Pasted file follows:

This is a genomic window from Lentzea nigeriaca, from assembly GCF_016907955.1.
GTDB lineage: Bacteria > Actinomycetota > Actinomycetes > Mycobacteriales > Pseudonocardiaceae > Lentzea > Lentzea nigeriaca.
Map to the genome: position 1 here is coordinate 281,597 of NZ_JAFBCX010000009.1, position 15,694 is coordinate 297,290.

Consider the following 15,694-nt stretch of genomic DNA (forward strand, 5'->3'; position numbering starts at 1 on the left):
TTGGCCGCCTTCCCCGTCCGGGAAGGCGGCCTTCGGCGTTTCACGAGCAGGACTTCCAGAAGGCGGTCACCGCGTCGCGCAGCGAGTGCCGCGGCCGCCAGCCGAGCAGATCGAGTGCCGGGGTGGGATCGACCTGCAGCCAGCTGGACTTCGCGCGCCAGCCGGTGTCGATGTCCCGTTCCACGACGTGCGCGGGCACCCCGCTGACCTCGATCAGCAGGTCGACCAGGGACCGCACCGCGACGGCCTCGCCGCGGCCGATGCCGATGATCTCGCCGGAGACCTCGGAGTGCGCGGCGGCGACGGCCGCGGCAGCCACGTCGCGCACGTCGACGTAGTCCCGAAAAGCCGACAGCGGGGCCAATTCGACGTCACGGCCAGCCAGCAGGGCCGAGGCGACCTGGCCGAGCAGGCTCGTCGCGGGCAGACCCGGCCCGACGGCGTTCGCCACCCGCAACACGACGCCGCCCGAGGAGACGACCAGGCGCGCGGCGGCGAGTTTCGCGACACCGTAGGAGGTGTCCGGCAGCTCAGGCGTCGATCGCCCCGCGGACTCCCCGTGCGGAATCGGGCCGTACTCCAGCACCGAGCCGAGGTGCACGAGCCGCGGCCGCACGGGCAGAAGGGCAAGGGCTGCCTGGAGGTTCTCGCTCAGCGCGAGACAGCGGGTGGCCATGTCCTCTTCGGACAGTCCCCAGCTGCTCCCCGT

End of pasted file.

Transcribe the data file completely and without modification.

This is a genomic window from Lentzea nigeriaca, from assembly GCF_016907955.1.
GTDB lineage: Bacteria > Actinomycetota > Actinomycetes > Mycobacteriales > Pseudonocardiaceae > Lentzea > Lentzea nigeriaca.
Map to the genome: position 1 here is coordinate 281,597 of NZ_JAFBCX010000009.1, position 15,694 is coordinate 297,290.

Consider the following 15,694-nt stretch of genomic DNA (forward strand, 5'->3'; position numbering starts at 1 on the left):
TTGGCCGCCTTCCCCGTCCGGGAAGGCGGCCTTCGGCGTTTCACGAGCAGGACTTCCAGAAGGCGGTCACCGCGTCGCGCAGCGAGTGCCGCGGCCGCCAGCCGAGCAGATCGAGTGCCGGGGTGGGATCGACCTGCAGCCAGCTGGACTTCGCGCGCCAGCCGGTGTCGATGTCCCGTTCCACGACGTGCGCGGGCACCCCGCTGACCTCGATCAGCAGGTCGACCAGGGACCGCACCGCGACGGCCTCGCCGCGGCCGATGCCGATGATCTCGCCGGAGACCTCGGAGTGCGCGGCGGCGACGGCCGCGGCAGCCACGTCGCGCACGTCGACGTAGTCCCGAAAAGCCGACAGCGGGGCCAATTCGACGTCACGGCCAGCCAGCAGGGCCGAGGCGACCTGGCCGAGCAGGCTCGTCGCGGGCAGACCCGGCCCGACGGCGTTCGCCACCCGCAACACGACGCCGCCCGAGGAGACGACCAGGCGCGCGGCGGCGAGTTTCGCGACACCGTAGGAGGTGTCCGGCAGCTCAGGCGTCGATCGCCCCGCGGACTCCCCGTGCGGAATCGGGCCGTACTCCAGCACCGAGCCGAGGTGCACGAGCCGCGGCCGCACGGGCAGAAGGGCAAGGGCTGCCTGGAGGTTCTCGCTCAGCGCGAGACAGCGGGTGGCCATGTCCTCTTCGGACAGTCCCCAGCTGCTCCCCGT